Posted by greenpjs on April 22, 2008, 8:21 pm
On Tue, 22 Apr 2008 11:52:13 -0700 (PDT), "firstname.lastname@example.org"
Drive long enough to warm the car up if you can. Those who commute 15
or 20 miles each way report mileage in the 50's. Those that typically
travel only a few miles per trip get in the 40's. So, yes, it is
driving style related, but no necessarily a style one can easily
control. You don't have to drive in a manner that irritates other
drivers to get good mileage. (This was a general response to many
posts and a few other threads... not just the previous poster).
Posted by David Kelly on April 23, 2008, 2:11 am
I filled the tank (and reset the computer) last night and drove about 40
miles around town today, to work, to the dentist, back to work, and
home. The 5% generous computer is indicating 61 MPG tonight. This
included 70 MPH interstate where I didn't always drive 70, but
everywhere else drove at or above the posted speed limits.
My usual commute is 10 miles in 25 minutes on slow roads for about 52
MPG average. Today's longer trips more than countered the high speed
Posted by DougSlug on April 23, 2008, 11:45 am
I am using the car's computer to determine my "overall" average over a
number of tankfuls, the more the better. That figure is generally in the
low to mid 40's in the winter and upper 40's in the summer. I don't reset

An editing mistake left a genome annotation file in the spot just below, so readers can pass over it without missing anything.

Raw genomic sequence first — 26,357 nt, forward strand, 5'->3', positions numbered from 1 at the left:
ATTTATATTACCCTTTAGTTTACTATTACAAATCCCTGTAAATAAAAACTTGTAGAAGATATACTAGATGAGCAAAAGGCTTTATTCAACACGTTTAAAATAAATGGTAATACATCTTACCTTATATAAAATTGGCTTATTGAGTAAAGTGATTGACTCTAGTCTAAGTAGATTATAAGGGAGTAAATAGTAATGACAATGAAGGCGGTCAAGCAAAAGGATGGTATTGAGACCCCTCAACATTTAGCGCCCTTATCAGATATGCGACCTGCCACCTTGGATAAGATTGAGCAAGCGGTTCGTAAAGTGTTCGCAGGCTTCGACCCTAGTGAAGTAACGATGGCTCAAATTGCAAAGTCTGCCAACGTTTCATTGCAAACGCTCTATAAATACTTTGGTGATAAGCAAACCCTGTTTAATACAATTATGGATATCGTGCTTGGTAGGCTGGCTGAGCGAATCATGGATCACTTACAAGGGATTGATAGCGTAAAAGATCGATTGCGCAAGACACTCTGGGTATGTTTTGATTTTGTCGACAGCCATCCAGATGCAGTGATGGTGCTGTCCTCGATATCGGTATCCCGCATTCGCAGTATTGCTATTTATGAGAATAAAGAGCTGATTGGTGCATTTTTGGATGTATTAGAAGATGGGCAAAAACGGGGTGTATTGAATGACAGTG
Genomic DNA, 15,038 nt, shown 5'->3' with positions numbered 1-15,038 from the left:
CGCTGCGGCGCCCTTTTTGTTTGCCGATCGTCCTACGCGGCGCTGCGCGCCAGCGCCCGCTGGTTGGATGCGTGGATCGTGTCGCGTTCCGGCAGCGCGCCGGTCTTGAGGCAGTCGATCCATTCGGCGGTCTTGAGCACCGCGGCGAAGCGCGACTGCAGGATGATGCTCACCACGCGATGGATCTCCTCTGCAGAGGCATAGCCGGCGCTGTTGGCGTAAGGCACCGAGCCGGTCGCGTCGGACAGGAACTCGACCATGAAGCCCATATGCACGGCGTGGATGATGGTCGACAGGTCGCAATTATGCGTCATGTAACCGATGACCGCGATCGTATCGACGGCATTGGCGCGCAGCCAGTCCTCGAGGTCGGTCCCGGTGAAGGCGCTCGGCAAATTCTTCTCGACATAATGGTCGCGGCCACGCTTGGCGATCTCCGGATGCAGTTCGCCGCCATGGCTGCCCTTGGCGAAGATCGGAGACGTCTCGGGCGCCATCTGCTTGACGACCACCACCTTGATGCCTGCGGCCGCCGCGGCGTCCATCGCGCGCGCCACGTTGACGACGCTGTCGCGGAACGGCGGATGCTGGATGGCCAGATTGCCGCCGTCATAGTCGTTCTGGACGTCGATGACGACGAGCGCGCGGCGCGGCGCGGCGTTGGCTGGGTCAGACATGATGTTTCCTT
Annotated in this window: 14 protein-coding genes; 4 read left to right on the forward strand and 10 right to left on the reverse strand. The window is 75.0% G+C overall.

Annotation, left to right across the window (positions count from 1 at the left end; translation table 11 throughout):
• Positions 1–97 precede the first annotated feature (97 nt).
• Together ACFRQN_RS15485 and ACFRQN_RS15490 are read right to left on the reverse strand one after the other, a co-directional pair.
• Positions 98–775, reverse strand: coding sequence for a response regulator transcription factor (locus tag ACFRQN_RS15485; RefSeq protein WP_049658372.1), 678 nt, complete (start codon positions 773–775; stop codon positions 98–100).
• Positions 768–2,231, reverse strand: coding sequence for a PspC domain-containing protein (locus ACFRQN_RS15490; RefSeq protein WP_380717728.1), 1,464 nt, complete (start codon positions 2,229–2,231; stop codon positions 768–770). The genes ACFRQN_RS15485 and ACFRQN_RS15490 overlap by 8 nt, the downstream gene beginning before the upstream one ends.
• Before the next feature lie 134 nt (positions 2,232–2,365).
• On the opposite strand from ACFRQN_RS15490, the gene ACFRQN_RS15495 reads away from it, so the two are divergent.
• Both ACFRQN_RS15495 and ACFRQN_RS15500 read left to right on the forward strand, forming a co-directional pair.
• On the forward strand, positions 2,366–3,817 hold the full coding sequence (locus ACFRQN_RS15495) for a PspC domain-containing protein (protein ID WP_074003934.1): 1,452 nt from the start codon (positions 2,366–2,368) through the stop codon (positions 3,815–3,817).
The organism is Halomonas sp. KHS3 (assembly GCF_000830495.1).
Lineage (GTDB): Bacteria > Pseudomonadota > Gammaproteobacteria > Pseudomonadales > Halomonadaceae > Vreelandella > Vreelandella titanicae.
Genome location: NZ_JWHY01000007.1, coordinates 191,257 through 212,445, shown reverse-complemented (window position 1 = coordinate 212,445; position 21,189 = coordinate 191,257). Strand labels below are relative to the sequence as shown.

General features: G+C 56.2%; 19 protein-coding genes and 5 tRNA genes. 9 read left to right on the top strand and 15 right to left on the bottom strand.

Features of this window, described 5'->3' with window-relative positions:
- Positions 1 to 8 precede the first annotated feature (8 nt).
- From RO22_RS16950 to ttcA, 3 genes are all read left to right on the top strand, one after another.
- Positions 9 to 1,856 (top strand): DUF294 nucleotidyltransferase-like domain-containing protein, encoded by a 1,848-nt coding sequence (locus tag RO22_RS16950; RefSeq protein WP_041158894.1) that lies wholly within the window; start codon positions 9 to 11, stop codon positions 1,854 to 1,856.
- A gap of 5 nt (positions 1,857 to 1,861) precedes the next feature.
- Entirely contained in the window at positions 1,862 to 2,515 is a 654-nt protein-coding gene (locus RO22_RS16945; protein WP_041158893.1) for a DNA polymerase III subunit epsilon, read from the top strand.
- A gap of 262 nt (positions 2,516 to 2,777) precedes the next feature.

it very often, maybe seasonally or if I'm dusting off the LCD screen and
accidentally press the reset button.
It seems that in a lot of cases people are reporting their "per trip"
averages. In those cases, I do see higher numbers, but I don't consider
that a useful figure. The MPG averaged over multiple tankfuls is a more
accurate representation of the actual fuel efficiency. If I reset the
computer for every trip, I would probably see the higher numbers people are
When it comes to driving style, I don't use extreme foot techniques, but I
do coast to stop lights and try to maintain the pulse-and-glide method, so I
am conscious of the things that are needed to increase efficiency.
Pulse-and-glide is difficult on Route 1 in the Princeton, NJ business
corridor during the morning commute, though. I still maintain that the
biggest hit to long term average efficiency is the cold temperatures,
especially considering that the car is kept outside at night. In the
summer, even with the AC running at all times, the mileage goes up. For me
the other big hit is that the majority of my driving is shorter trips.
Perhaps "summer gas" vs. "winter gas" has an effect, too, although I'm not
clear on that.
Posted by Elmo P. Shagnasty on April 23, 2008, 1:43 pm
But people are obsessed with and/or caught up in reporting large
numbers, in some sort of dick size contest, so they report the mileage
figure given on screen in that last mile and a half home, downhill, from
the gas station where they just filled up and reset the meter.
Posted by migv1 on April 23, 2008, 4:18 pm
My sentiments exactly. There's a reason why Consumer Reports says
real world mileage is 44 mpg give or take. Given that, I'm satisfied
getting 45.8 mpg lifetime. No need to obsess about it or drive like
like a dillweed. Be happy - you're getting better mileage than most
everyone out there who's not on a bicycle.